Just Managing: Swell.com CEO Escapes Founder's Trap

Nicholas Nathanson, CEO of the surfing Web site Swell.com, has spent so much time during the past two years building his company, which provides information and resources about action sports, that he's had to practically eliminate one of his life's passions: surfing.

No complaints from Nathanson, however, who has few regrets about devoting just about every waking minute to his nascent company. In the process of raising more than $22 million, developing sites for surfing and other action sports, and hiring a seasoned staff of hip individuals off the beach, he's has enjoyed support and approval of everyone from venture capitalists to surfing aficionados.

He's also had a lot fun. And Nathanson, who doesn't have an MBA, says he's learned more than he ever thought he would from the experience of running the company. Nathanson has learned to make - and stick to - decisions even when he isn't certain they are correct. He's learned that bosses can't be everybody's best friend. He's learned how to hire key people and let them make their own decisions. And now Nathanson is taking what might be the wisest move in growing his company: He's stepping aside as CEO. Jeff Berg, a member of the advisory board with relevant experience, will take over while Nathanson focuses on business development.

In so doing, Nathanson and Swell.com seem poised to navigate through what one expert calls the founder's trap: the moment when the growth of the company exceeds the growth of the person in charge.

This crossroad is normal and healthy, according to consultant Ichak Adizes, whose books Corporate Lifecycles and Managing Corporate Lifecycles are among the most insightful on the evolution of companies from startups to established concerns. Adizes describes the founder's trap as the conflict that owners face when they understand that the company needs seasoned leadership but they still have the natural tendency to want to manage on their own.

"From courtship through the go-go stages of the life cycle, founders are their companies and the companies are their founders. They are inseparable," says Adizes.

"Companies outgrow the founder's capabilities to implant their personal leadership styles and philosophies," he adds. "They can no longer act as one-person shows. That's when founders attempting to delegate authority and responsibility end up decentralizing and losing control. It usually does not work well."

Fast-growing startups eventually need formal controls, systems and procedures, and yet founders are often accustomed to solving problems and meeting new challenges intuitively and on the fly. However, the logical, simple solution of establishing controls and systems through bringing in experienced management is rarely simple.

Adizes says founders don't give up control easily, even when they concede the need for professional leadership. "It doesn't take long to discover that the 'hired guns' are not like them. The paradox is that the founder is looking for 'someone like us,' who will 'do the things we do not do.' Inconsistent demand, right?" Adizes says. "The founders are looking for pilots who can fly submarines. For this critical transition, companies don't need leaders like their founders; the new leaders need to complement the founders' style."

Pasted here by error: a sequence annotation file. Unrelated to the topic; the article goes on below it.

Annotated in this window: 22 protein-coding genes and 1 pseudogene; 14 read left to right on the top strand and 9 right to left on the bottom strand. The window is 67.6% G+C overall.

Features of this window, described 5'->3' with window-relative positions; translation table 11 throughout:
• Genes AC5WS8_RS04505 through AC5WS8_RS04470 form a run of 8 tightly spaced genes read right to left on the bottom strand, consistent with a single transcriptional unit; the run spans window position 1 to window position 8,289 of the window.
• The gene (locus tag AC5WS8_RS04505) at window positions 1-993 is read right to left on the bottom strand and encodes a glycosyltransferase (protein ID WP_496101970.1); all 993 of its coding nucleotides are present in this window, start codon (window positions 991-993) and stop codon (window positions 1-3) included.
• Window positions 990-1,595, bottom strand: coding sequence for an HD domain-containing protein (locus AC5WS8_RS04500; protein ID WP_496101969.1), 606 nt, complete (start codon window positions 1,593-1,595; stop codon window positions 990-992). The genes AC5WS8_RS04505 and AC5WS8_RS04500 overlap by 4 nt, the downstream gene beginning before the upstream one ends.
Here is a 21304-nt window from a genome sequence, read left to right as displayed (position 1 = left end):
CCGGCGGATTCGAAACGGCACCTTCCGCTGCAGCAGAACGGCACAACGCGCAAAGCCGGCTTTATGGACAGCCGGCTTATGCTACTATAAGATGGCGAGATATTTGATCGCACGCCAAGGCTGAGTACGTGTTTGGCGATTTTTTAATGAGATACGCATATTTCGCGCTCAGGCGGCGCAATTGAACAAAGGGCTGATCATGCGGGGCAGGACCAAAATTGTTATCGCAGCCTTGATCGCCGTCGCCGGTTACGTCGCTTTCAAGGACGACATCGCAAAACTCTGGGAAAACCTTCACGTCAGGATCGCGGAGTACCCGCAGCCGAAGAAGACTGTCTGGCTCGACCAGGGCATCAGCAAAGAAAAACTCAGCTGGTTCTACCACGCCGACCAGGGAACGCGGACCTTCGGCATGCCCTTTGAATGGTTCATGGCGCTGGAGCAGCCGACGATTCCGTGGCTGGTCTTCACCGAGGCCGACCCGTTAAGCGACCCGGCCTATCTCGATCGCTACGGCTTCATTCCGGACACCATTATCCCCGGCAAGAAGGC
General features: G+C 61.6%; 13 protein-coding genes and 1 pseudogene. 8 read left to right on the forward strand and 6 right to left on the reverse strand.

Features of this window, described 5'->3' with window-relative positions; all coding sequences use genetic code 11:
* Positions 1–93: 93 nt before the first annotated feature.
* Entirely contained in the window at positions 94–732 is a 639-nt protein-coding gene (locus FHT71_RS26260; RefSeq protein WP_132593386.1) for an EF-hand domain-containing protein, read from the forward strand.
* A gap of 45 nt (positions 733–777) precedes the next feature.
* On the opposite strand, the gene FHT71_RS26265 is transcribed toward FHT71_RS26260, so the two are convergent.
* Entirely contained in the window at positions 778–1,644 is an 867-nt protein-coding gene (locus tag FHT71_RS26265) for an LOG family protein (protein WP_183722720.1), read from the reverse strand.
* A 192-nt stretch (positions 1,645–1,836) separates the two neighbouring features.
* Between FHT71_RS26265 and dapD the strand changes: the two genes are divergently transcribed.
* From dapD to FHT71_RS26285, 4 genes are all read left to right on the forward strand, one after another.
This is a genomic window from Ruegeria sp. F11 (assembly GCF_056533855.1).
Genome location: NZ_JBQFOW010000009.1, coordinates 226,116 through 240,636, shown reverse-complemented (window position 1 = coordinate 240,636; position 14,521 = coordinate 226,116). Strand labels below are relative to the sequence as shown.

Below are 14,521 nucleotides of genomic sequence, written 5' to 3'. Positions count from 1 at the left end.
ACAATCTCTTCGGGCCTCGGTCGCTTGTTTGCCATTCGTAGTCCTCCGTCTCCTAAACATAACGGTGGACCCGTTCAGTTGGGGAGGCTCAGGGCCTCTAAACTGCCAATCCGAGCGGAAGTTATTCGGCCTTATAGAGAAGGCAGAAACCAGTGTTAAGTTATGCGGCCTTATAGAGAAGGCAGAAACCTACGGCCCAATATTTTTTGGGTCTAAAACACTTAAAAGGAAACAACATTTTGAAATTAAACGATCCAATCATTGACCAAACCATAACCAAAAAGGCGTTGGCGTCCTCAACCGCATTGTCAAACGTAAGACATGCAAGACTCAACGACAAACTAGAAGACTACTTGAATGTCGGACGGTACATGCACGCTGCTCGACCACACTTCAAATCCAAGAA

What happens if the founder can't make the transition? The organization decentralizes, but the founder retains control, undermining the authority and effectiveness of other managers. A phantom bureaucracy sets in as the leader. The founder is unable to handle all the responsibilities he feels compelled to do, fails to act on key opportunities and hoards information by inertia. Morale sinks, complacency sets in and the company loses its sense of urgency, its momentum and, ultimately, its spirit.

Such a transition is rarely easy, yet it is essential for companies to become sustainable organizations that can grow and adapt under any circumstances. What's interesting is the way that hyper-growth Net firms hit the founder's trap earlier and harder than ever.

"Any time you grow a business organically, it becomes easier to grow personally as the company grows," Nathanson says. But at a time when you go from zero to $50 million in an absurdly short time, the notion of natural growth must be re-examined. Swell.com hired its first employee in November 1999 and just hit the $50 million mark; other Internet founders are confronting the challenges of a $50 million war chest, or $50 million in revenue, far quicker than before.

There's one mitigating factor that can lessen the founder' trap, however: the earlier participation of "professional" managers like venture capitalists who lend a professional approach early or who help make founders more open to the idea of giving up control as the company grows.

For Nathanson, who has worked on Wall Street and understands the value of growing a company, the decision wasn't as tortured as it might be for somebody who has grown a company for years.

"A large part of my starting the business was to have a chance to participate in the surfing lifestyle rather than working in a Wall Street cubicle," he says.

Now that he's sharing the leadership of his company, he just might get to ride the waves.

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